How to Make a Game of Thrones Inspired Dragon Egg


With "Game of Thrones" drawing nearly 20 million viewers, it's no wonder people are clamoring to buy various props and replicas from the show. Perhaps the most coveted prop of all is the dragon egg. Surprisingly scale-like with a rusty patina finish that is straight out of Westeros, this easy do-it-yourself version will have you channeling your inner "Mother of Dragons" in no time.

Finished dragon egg in a basket
(Matthew Ashman)
  • Foam egg measuring 3 1/2 by 4 7/8 inches
  • 600 nickel thumbtacks
Supplies needed
Matthew Ashman

Begin sticking the thumbtacks at the bottom of your foam egg in a circular arrangement, overlapping each other. If a tack goes in too easily, place it in a slightly different spot to have a better foothold in the egg.

Start placing tacks in the bottom of the egg.
Matthew Ashman

Continue inserting the thumbtacks around the middle section of the foam egg.

Tip: Stick tacks straight in and not at an angle.

Insert tacks throughout the middle of the egg.
Matthew Ashman

Complete the top of the egg, overlapping the tacks as necessary. You could stop here and enjoy the egg as-is, or you could follow the next steps to create a rusty patina finish that will give the egg an ancient fossilized look.

Top of dragon egg
Matthew Ashman
  • Rust-oleum Leather Brown Spray Paint with Gloss Protective Enamel
  • Rust-oleum Rustic Umber Texture Spray Paint
  • Mint or seafoam green acrylic craft paint
  • Tarp
  • Latex gloves
  • Palette or paper plate
  • Sponge

Note: When you specifically use the Leather Brown spray paint and the Rustic Umber Texture spray paint together, they chemically react to create a rusty texturized finish. However, you could also try using a rust-colored paint if you prefer.

Supplies needed to create a patina finish
Matthew Ashman

Place the fully tacked egg on top of a tarp. Use the Leather Brown spray paint and spray as much of the egg as possible on the side facing up. Wait until the paint is fully dry (so the tacks are not sticky and get pulled out), and then flip the egg over and spray the other side.

Tip: Make sure to do this outdoors to ensure you have plenty of ventilation. Also, be sure to do this when it isn't windy outside, since the wind will carry the spray paint.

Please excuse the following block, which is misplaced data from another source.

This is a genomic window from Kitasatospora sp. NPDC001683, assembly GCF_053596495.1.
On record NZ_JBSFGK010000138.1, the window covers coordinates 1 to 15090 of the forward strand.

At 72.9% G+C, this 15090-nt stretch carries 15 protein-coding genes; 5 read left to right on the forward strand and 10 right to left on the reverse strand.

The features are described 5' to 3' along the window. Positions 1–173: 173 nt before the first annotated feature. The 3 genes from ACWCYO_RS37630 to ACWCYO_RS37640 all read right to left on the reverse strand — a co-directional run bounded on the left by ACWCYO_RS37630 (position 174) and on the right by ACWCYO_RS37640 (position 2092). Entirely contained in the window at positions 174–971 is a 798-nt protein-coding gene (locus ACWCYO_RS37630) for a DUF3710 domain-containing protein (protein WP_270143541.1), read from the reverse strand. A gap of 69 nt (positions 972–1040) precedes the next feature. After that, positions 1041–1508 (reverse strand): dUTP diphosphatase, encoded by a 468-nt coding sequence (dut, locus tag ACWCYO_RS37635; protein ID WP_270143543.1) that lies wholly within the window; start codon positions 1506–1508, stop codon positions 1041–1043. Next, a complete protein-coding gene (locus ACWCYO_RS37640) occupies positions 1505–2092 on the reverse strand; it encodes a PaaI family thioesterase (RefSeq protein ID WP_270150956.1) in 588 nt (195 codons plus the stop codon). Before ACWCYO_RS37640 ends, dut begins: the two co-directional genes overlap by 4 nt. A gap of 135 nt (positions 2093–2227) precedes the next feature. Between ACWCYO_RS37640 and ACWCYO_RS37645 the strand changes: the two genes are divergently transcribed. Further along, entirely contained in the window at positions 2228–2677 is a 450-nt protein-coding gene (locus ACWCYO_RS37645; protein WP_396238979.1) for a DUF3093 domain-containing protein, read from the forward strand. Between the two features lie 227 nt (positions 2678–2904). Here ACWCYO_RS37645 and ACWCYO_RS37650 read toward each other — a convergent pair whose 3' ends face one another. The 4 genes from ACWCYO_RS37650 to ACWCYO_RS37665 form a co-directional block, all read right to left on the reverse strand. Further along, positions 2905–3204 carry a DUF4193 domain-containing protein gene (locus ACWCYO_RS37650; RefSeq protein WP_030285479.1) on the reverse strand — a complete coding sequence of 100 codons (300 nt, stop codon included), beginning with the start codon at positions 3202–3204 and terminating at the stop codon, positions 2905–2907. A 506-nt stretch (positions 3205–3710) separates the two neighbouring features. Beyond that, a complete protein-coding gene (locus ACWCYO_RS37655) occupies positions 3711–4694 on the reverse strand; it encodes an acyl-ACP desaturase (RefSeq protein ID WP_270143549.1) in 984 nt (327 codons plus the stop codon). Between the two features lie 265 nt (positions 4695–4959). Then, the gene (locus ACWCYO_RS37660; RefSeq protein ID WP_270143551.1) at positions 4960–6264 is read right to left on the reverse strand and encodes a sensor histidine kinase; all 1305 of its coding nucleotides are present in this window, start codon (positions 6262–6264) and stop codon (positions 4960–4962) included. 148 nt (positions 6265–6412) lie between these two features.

Spray the egg with the Leather Brown spray paint.
Matthew Ashman

Once the leather brown paint is completely dry, it is time to spray the egg with the Rustic Umber Texture spray paint. Spray a light coat on one side and wait for it to dry before flipping the egg and spraying the other side.

Spray the egg with the texturizing spray paint.
Matthew Ashman

The Rustic Umber Texture spray paint will bubble up and react with the Leather Brown spray paint to give the egg a nice textured look and feel, as if it were an ancient dragon egg. Allow the texture paint to dry completely.

Let the two paints react and then dry to a rusty finish.
Matthew Ashman

Pour a little of the blue-green acrylic craft paint onto a palette or paper plate. At this point, you will want to put on the latex gloves and hold the egg while you paint. Dampen the sponge and lightly dip it in the paint, making sure you only have a thin layer of paint on the sponge. If you have too much paint on it, you may lose the texture finish applied in the previous step. Gently dab parts of the egg to mimic the look of blue-green verdigris that is characteristic of patina.

Sponge paint some blue-green craft paint onto the rust finish.
Matthew Ashman

Display your finished dragon egg. Try it out on the mantel or a bookshelf. You could set it on a pedestal, a basket, a bed of straw, a pile of sticks or any way that lets everyone know "winter is coming."

Finished dragon egg with patina
Matthew Ashman

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